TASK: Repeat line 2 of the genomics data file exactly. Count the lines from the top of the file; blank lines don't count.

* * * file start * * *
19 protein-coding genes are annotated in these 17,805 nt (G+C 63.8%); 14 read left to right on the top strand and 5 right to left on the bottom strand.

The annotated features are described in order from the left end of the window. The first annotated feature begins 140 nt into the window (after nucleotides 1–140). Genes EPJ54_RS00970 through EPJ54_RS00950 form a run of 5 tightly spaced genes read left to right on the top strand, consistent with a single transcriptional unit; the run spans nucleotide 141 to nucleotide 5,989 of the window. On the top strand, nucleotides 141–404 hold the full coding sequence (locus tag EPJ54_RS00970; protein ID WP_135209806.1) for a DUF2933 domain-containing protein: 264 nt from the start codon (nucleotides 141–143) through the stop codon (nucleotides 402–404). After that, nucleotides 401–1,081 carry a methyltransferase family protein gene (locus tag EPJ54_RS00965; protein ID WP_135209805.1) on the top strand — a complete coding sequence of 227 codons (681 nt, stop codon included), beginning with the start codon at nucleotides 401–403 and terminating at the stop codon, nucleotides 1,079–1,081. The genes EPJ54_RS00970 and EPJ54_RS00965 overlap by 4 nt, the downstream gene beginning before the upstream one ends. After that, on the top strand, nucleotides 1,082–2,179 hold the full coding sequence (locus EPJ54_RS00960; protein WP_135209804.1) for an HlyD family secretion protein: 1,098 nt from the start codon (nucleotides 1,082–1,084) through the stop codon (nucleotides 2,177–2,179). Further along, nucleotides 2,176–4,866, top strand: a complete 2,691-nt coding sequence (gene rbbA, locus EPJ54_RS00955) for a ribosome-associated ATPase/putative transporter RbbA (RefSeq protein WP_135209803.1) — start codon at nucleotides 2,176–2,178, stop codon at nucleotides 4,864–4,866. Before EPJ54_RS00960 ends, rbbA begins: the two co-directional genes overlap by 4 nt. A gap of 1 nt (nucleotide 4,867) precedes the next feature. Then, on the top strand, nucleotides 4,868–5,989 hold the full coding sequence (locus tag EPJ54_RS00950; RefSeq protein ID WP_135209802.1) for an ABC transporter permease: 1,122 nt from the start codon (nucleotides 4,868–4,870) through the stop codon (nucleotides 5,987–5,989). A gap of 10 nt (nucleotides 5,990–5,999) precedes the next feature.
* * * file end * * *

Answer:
The annotated features are described in order from the left end of the window. The first annotated feature begins 140 nt into the window (after nucleotides 1–140). Genes EPJ54_RS00970 through EPJ54_RS00950 form a run of 5 tightly spaced genes read left to right on the top strand, consistent with a single transcriptional unit; the run spans nucleotide 141 to nucleotide 5,989 of the window. On the top strand, nucleotides 141–404 hold the full coding sequence (locus tag EPJ54_RS00970; protein ID WP_135209806.1) for a DUF2933 domain-containing protein: 264 nt from the start codon (nucleotides 141–143) through the stop codon (nucleotides 402–404). After that, nucleotides 401–1,081 carry a methyltransferase family protein gene (locus tag EPJ54_RS00965; protein ID WP_135209805.1) on the top strand — a complete coding sequence of 227 codons (681 nt, stop codon included), beginning with the start codon at nucleotides 401–403 and terminating at the stop codon, nucleotides 1,079–1,081. The genes EPJ54_RS00970 and EPJ54_RS00965 overlap by 4 nt, the downstream gene beginning before the upstream one ends. After that, on the top strand, nucleotides 1,082–2,179 hold the full coding sequence (locus EPJ54_RS00960; protein WP_135209804.1) for an HlyD family secretion protein: 1,098 nt from the start codon (nucleotides 1,082–1,084) through the stop codon (nucleotides 2,177–2,179). Further along, nucleotides 2,176–4,866, top strand: a complete 2,691-nt coding sequence (gene rbbA, locus EPJ54_RS00955) for a ribosome-associated ATPase/putative transporter RbbA (RefSeq protein WP_135209803.1) — start codon at nucleotides 2,176–2,178, stop codon at nucleotides 4,864–4,866. Before EPJ54_RS00960 ends, rbbA begins: the two co-directional genes overlap by 4 nt. A gap of 1 nt (nucleotide 4,867) precedes the next feature. Then, on the top strand, nucleotides 4,868–5,989 hold the full coding sequence (locus tag EPJ54_RS00950; RefSeq protein ID WP_135209802.1) for an ABC transporter permease: 1,122 nt from the start codon (nucleotides 4,868–4,870) through the stop codon (nucleotides 5,987–5,989). A gap of 10 nt (nucleotides 5,990–5,999) precedes the next feature.